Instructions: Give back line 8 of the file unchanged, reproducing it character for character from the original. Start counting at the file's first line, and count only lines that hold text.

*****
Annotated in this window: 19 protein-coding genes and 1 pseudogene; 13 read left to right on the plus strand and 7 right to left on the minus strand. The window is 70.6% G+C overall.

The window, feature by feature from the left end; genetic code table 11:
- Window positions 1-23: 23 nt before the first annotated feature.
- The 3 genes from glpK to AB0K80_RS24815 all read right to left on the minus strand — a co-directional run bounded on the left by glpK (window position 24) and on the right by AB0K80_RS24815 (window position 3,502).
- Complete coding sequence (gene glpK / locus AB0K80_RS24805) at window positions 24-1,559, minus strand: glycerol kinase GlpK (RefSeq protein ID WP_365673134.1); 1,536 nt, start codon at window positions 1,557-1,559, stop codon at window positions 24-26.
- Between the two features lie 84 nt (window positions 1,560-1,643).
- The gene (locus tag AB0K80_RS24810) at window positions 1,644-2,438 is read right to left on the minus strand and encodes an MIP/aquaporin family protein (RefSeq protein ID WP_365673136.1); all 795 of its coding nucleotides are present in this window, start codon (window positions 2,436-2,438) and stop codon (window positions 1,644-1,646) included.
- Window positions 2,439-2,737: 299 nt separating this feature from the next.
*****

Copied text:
- Window positions 2,439-2,737: 299 nt separating this feature from the next.